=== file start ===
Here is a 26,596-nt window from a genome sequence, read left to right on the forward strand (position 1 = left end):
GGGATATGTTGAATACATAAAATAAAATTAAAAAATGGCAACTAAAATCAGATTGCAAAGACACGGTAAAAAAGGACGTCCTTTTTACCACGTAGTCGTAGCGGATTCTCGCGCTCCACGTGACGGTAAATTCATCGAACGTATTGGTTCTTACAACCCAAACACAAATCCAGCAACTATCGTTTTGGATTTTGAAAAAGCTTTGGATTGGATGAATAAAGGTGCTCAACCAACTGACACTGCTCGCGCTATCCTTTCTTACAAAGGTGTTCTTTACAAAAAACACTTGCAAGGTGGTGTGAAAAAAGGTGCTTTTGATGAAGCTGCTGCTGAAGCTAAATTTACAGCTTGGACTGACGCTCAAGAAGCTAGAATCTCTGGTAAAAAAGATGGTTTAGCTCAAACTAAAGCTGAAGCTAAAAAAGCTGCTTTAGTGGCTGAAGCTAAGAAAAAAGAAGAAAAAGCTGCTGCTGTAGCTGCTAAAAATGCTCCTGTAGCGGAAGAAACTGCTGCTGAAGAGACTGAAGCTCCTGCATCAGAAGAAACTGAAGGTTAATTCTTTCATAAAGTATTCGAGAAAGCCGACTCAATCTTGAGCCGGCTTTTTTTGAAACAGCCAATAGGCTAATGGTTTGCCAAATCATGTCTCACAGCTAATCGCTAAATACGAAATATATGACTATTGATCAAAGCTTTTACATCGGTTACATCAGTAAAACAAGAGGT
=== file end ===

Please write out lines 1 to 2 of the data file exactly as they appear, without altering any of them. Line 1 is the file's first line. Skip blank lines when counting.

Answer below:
Here is a 26,596-nt window from a genome sequence, read left to right on the forward strand (position 1 = left end):
GGGATATGTTGAATACATAAAATAAAATTAAAAAATGGCAACTAAAATCAGATTGCAAAGACACGGTAAAAAAGGACGTCCTTTTTACCACGTAGTCGTAGCGGATTCTCGCGCTCCACGTGACGGTAAATTCATCGAACGTATTGGTTCTTACAACCCAAACACAAATCCAGCAACTATCGTTTTGGATTTTGAAAAAGCTTTGGATTGGATGAATAAAGGTGCTCAACCAACTGACACTGCTCGCGCTATCCTTTCTTACAAAGGTGTTCTTTACAAAAAACACTTGCAAGGTGGTGTGAAAAAAGGTGCTTTTGATGAAGCTGCTGCTGAAGCTAAATTTACAGCTTGGACTGACGCTCAAGAAGCTAGAATCTCTGGTAAAAAAGATGGTTTAGCTCAAACTAAAGCTGAAGCTAAAAAAGCTGCTTTAGTGGCTGAAGCTAAGAAAAAAGAAGAAAAAGCTGCTGCTGTAGCTGCTAAAAATGCTCCTGTAGCGGAAGAAACTGCTGCTGAAGAGACTGAAGCTCCTGCATCAGAAGAAACTGAAGGTTAATTCTTTCATAAAGTATTCGAGAAAGCCGACTCAATCTTGAGCCGGCTTTTTTTGAAACAGCCAATAGGCTAATGGTTTGCCAAATCATGTCTCACAGCTAATCGCTAAATACGAAATATATGACTATTGATCAAAGCTTTTACATCGGTTACATCAGTAAAACAAGAGGT